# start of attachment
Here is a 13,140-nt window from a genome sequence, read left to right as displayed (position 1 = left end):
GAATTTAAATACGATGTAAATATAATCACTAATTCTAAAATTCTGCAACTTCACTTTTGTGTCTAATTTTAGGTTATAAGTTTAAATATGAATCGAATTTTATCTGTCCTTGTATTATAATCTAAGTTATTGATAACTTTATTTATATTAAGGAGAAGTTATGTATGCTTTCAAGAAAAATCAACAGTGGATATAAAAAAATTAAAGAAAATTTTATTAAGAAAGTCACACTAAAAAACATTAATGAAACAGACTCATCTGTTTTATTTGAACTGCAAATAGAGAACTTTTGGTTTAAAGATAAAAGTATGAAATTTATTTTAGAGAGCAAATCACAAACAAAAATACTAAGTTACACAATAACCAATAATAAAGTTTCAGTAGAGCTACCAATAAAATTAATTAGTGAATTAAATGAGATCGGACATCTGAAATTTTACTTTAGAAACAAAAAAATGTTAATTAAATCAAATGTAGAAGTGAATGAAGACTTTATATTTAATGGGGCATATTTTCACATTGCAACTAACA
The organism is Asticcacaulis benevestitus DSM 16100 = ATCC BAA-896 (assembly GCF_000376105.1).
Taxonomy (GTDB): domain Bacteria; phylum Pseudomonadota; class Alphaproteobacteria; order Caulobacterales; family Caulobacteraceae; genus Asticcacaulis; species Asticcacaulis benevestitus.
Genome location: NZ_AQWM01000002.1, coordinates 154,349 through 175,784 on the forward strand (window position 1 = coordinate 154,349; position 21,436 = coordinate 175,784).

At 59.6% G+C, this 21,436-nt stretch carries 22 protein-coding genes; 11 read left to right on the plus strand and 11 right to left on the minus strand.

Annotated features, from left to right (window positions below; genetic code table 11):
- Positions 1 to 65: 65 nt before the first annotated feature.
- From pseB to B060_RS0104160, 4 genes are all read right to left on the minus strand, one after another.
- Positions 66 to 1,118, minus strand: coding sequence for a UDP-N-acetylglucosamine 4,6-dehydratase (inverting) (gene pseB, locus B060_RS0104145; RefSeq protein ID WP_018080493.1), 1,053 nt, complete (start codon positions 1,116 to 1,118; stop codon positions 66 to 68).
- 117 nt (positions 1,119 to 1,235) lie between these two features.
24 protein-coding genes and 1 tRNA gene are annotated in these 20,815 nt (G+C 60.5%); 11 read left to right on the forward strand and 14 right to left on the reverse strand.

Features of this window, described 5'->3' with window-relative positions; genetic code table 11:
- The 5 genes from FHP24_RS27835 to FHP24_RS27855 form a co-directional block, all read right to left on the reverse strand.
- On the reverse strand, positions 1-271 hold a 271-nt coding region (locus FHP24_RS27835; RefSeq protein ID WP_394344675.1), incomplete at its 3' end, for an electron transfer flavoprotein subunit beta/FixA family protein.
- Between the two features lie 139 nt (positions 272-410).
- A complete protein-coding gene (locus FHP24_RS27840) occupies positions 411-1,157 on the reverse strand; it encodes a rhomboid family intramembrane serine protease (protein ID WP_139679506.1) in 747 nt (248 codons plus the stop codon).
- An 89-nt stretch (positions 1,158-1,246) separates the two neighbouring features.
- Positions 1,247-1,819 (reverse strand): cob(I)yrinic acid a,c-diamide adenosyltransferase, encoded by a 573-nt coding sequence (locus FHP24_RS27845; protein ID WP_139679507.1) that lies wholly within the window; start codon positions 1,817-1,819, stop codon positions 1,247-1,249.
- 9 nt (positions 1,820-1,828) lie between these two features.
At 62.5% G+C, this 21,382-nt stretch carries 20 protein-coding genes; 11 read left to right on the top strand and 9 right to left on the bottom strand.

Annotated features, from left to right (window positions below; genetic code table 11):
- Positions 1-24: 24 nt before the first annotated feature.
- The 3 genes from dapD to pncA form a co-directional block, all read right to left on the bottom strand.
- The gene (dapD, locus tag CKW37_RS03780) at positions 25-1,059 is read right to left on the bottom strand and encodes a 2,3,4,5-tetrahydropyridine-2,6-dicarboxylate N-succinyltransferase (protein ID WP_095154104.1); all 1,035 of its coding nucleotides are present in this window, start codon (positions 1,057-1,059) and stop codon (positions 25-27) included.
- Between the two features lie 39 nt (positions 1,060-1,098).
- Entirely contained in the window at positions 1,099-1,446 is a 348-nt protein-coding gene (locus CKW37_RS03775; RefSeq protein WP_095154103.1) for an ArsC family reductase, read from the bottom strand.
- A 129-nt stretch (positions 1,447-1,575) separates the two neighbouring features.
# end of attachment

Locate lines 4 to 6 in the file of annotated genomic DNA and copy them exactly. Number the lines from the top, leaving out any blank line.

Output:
Taxonomy (GTDB): domain Bacteria; phylum Pseudomonadota; class Alphaproteobacteria; order Caulobacterales; family Caulobacteraceae; genus Asticcacaulis; species Asticcacaulis benevestitus.
Genome location: NZ_AQWM01000002.1, coordinates 154,349 through 175,784 on the forward strand (window position 1 = coordinate 154,349; position 21,436 = coordinate 175,784).

At 59.6% G+C, this 21,436-nt stretch carries 22 protein-coding genes; 11 read left to right on the plus strand and 11 right to left on the minus strand.